I heard Kathleen Norris talk about “acedia” at the Festival of Faith & Writing. Acedia is an ancient term for a sin which can be defined as apathy, or boredom, or more precisely, “why bother.”
She quoted some very profound writers on the subject. It seems that in the 4th century acedia was a problem in the monasteries, a response to the sameness of monastic life. So a monk named Evagrius (spelling and pronunciation both difficult and possibly wrong here, but I believe you just skip the “E”) discussed acedia in some detail and gave an effective prescription for moving through it. The prescription still sounds effective, though it may not fall lightly on post-modern ears.
Acedia is different from depression, although the conditions can appear the same on the surface. One is a physical illness, the other a spiritual illness. They have different treatments, also. Depression is treated with drugs, acedia with prayer and psalm-reading.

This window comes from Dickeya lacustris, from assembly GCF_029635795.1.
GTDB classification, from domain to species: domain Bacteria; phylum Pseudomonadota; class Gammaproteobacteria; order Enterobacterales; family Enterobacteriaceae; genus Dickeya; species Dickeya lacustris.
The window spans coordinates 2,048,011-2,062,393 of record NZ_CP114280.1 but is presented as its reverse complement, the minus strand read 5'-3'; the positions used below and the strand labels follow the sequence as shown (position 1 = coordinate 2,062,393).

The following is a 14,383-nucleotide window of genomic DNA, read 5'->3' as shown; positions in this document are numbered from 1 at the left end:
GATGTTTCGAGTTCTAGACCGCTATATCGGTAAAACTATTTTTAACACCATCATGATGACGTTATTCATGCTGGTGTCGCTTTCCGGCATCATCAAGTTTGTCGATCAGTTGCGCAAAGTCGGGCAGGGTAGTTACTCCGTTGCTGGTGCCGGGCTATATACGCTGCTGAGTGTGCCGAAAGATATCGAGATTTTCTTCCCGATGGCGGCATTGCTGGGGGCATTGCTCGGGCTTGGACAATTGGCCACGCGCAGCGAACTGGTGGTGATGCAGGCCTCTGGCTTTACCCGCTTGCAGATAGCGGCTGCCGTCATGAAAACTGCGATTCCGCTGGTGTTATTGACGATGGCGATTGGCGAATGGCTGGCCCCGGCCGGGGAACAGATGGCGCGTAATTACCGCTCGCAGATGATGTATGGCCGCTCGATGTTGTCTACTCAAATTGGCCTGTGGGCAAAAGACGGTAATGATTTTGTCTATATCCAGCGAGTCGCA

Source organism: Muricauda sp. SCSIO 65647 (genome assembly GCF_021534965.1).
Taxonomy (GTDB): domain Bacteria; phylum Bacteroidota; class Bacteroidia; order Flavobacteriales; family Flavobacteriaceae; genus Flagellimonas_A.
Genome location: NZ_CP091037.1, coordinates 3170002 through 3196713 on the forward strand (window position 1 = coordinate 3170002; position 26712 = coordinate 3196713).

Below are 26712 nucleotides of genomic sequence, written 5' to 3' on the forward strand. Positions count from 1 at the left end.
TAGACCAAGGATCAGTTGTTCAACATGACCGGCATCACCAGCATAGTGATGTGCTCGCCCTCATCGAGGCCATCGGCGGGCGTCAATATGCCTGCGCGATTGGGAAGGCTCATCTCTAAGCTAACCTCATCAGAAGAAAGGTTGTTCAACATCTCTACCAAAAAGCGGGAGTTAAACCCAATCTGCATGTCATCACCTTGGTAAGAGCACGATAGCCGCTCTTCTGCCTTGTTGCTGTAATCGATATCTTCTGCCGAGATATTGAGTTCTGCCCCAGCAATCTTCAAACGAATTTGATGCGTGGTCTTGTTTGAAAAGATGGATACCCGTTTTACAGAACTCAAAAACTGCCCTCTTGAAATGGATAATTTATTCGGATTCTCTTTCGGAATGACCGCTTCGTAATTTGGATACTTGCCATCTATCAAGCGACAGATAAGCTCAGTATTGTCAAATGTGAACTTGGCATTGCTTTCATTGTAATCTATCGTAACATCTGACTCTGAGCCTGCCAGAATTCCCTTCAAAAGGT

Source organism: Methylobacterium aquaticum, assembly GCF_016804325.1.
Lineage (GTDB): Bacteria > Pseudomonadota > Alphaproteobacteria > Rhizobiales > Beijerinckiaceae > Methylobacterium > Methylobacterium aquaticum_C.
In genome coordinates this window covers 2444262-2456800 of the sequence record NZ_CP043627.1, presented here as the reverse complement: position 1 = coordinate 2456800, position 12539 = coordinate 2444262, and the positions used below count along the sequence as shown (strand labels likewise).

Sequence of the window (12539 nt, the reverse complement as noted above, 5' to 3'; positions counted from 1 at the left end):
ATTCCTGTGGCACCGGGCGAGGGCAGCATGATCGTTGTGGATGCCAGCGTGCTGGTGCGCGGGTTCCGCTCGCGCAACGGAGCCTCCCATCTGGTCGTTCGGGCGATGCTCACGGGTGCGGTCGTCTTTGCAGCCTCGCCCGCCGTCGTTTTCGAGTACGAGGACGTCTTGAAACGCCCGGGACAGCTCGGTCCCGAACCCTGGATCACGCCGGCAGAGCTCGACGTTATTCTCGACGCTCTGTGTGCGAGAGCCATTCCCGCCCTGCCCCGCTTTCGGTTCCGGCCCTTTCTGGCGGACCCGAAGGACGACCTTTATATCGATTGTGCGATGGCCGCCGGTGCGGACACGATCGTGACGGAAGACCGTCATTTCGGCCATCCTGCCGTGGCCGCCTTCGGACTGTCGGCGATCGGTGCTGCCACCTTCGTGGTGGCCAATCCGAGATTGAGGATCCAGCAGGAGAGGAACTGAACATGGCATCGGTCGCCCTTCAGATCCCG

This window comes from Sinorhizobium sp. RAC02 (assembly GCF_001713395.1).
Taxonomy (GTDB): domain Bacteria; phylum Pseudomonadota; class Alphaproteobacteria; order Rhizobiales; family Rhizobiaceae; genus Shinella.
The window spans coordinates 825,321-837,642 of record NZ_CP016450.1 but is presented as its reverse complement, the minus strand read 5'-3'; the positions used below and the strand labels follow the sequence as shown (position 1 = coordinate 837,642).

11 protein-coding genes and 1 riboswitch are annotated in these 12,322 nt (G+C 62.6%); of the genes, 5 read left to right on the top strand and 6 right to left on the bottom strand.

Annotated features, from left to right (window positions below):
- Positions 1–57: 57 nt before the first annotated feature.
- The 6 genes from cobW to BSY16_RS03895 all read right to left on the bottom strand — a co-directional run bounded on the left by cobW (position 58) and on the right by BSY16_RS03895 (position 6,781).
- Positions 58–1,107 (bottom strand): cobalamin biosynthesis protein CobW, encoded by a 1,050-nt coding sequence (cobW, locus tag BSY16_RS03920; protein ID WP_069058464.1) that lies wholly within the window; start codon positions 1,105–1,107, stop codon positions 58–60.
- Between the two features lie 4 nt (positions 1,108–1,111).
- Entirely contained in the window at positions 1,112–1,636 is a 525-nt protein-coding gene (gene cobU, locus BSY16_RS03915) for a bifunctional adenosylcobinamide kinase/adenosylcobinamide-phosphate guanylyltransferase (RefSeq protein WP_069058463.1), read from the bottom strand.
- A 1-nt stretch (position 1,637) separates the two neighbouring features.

Not too surprising that today we diagnose depression and focus on the pill part. How could a physician diagnose a spiritual illness? If she did — and this is ironic — her diagnosis would sound “New Age-y” to our ears, when, really, it’s “Monastic-y.”
Which leads me to something I wonder about a lot: where is the line between physical illness, spiritual illness, mental illness? If you spend time preaching about healing miracles and the casting out of demons, you just have to think about these things. And if our theology is truly incarnational, we need to wrestle this one down.
Anothing aspect that’s on my mind: It seems to me that the treatment for depression is infinitely easier to dispense than the treatment for acedia. Would you agree that it’s easier to take a pill than to honestly pray. Just like it’s easier to take a vitamin than to exercise. No value judgment on the pill or the vitamin, just an observation.
I find this subject interesting, because I think acedia is rampant now, when our lives seem to be the opposite of monastic. We are overstimulated, surrounded by a surfeit of options. Yet we are plagued with acedia. Why bother indeed.
Kathleen Norris mentioned a book that I’m adding to my “To Read” list: The Philosophy of Boredom, by Lars Svendsen. Have you read it?
Oh, never mind. Who cares.